Transitioning now to a Joe John's piece on the testimony of Monica Goodling, former justice department White House liason, on her role in attorney-gate. And hey, now we actually get another picture of her! It's like the woman had previously only been photographed once in her life. So okay, Goodling pleaded the fifth, yet she still admitted that the firings were political. So, uh, oops. And this on top of the increasingly-amnesiac Alberto Gonzales. The people at Justice must be crying themselves to sleep at night. The other story here is that Goodling wasn't even qualified for the job she held and Justice always previously attracted the best. Goodling came from Pat Robertsons' Regent University and it seems her hiring had more to do with politics than merit. You know, this is the same damn thing with Iraq. Again. Right after the invasion they took a bunch of young inexperienced republican operatives and gave them the keys to the country. It's criminal. After the piece we have Jeffrey Toobin to talk about Goodling's experience. He tells us that you don't have to come from Harvard to work at Justice, but Regent is strange in that it is explicitly conservative. Toobin deems it very rare for her to be hired with no prior experience. He also points out that people from Regent and other religious schools seem to have disproportionate influence on the White House. Yep, and that's scary.

Moving on to a repeat of "Raw Politics" (hm, that's weird) and then a repeat of Anderson on the phone. From there we've got Jeff live in Greenland again and he's cold because it's about 15 below Celsius there. "Bloody cold." Poor Jeff tells us his lips have stopped working, though they do seem to be moving. According to Jeff, "What you have to remember is that nearly 700,000 square miles of Greenland's 840,000 square miles of terra firma is made up of ice, 10 percent of the world's fresh water is locked up in this ice and now this ice is starting to melt to a tune of about 100 million tons -- 100 billion tons -- 100 billion tons every year. And that's been happening only for about a decade." Yikes. Stay warm, Jeff.

Next up we have a Thelma Gutierrez piece on Ed Murray, republican mayor of Lindsay, California. Murray is a Rush Limbaugh-listening kind of republican and this piece is about his stance on immigration, but that stance might shock you. Remember how some people have said that immigrants do the jobs that Americans won't? Well, apparently that statement is true-at least in Lindsay, California. Lindsay's economy is all agricultural and a large workforce, both illegal and legal is its lifeblood. Of course there are many that don't like Murray's attitude, but he says he's placed ads offering benefits and such with no takers from Americans. His view is that immigration issues lie with the feds. Interesting. I wonder if he'd feel that way if his economy wasn't agriculture. Doubtful. You know, the world would probably be a better place if everybody had to walk in everybody elses shoes for a little while.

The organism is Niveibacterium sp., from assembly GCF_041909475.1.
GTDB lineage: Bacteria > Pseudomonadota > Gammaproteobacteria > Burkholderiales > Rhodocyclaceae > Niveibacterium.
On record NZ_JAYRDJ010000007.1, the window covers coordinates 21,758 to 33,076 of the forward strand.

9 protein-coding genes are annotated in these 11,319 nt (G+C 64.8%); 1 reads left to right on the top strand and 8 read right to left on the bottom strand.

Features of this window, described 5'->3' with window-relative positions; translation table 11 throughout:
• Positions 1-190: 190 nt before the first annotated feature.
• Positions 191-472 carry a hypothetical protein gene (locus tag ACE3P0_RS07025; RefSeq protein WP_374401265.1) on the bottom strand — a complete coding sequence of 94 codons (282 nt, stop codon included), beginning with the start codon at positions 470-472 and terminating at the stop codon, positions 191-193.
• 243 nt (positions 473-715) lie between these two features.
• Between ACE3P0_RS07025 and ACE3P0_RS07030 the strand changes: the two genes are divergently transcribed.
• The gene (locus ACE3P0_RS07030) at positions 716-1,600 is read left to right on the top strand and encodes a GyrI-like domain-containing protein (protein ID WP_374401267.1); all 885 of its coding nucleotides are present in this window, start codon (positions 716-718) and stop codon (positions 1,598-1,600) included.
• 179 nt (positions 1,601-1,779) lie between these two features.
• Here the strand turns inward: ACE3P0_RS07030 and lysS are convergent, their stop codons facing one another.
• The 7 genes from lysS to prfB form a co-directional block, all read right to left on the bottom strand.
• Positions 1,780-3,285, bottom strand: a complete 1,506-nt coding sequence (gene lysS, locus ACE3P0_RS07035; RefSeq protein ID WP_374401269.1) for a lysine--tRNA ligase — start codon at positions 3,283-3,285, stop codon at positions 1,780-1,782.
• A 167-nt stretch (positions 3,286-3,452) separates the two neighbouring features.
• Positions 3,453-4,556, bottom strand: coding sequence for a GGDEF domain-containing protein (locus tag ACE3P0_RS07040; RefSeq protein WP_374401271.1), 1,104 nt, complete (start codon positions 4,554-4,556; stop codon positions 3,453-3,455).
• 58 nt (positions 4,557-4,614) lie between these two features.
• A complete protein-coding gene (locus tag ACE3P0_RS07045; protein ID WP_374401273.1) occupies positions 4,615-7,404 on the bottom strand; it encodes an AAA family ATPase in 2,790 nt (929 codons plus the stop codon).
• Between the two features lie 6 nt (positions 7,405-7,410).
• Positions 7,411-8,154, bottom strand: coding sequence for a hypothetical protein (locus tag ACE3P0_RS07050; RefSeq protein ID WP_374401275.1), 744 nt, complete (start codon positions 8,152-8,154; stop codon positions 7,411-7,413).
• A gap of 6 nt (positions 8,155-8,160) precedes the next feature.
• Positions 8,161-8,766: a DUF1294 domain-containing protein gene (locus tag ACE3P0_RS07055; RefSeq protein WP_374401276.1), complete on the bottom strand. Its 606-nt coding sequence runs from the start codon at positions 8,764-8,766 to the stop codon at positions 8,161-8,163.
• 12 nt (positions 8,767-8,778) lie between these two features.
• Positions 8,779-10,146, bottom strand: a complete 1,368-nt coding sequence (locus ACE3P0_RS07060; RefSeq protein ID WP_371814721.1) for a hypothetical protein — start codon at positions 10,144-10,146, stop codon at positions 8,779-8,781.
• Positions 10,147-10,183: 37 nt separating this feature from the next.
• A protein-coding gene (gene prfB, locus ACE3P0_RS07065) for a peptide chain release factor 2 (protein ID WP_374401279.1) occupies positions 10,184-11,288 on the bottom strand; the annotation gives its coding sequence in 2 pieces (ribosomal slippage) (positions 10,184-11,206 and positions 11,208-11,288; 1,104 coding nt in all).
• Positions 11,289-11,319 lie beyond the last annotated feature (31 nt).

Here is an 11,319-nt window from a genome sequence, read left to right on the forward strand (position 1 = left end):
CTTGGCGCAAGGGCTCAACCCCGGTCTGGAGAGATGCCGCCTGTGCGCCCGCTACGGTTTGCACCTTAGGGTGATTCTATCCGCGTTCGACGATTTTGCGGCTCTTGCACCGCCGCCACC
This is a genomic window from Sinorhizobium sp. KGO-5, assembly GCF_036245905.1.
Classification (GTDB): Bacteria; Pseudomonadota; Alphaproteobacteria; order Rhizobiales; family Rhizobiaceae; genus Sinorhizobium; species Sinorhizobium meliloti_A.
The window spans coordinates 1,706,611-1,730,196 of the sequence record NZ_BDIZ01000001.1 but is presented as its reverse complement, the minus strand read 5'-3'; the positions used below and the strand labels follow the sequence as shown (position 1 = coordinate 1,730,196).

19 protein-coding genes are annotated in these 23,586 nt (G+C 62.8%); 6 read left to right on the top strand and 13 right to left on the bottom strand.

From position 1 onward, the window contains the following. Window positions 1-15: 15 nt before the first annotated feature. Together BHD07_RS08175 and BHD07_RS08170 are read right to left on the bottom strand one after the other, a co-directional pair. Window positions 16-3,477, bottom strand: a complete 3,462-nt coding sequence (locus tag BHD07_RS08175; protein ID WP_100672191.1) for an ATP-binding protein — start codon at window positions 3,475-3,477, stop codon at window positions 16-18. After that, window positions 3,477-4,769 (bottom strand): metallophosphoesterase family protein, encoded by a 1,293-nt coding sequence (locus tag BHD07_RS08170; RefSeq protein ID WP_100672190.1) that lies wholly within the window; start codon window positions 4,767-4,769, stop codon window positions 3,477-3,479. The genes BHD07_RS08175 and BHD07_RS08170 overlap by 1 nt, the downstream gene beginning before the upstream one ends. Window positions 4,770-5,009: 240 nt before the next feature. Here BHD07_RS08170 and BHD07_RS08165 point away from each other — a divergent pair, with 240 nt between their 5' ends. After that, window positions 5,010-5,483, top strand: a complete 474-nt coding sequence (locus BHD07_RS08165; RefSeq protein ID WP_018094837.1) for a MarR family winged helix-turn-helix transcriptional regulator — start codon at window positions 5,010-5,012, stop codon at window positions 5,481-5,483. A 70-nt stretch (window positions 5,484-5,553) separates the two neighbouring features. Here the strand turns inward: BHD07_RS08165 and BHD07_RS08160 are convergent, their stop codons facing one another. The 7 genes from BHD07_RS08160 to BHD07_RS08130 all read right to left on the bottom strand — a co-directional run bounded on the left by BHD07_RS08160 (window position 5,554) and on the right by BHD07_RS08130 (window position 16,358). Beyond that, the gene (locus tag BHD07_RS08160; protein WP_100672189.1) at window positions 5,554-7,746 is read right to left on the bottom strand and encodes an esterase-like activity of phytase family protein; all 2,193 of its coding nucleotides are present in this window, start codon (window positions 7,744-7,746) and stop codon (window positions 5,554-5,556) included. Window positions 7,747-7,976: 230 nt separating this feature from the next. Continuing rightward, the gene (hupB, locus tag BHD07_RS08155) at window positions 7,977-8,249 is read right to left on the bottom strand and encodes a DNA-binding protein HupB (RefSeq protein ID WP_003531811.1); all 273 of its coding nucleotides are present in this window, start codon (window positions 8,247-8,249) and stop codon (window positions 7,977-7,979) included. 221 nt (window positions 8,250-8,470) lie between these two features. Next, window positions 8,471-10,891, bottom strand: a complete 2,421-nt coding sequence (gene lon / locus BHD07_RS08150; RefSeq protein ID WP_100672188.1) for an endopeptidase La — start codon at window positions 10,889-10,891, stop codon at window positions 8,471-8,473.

On now to the new segment "Running Mates" and this time we're meeting Mitt Romney's wife, Ann. We learn that she suffers from MS, but is against embryonic stem cell research. Also, she doesn't always agree with Mitt. Hey, me either! Moving on to some "CNN Heroes", Matt and Jessica Flannery, founders of This is actually extremely cool. What they've set up is a way for ordinary people to loan money to entrepreneurs in the developing world in order to help alleviate world poverty. I am totally doing this. You can donate however much you can spare and the great part is you (most likely) get it back, all the while helping tackle world poverty. I know a lot of people like to donate to charites, but hate that they can't see exactly where their money is going. Now you can.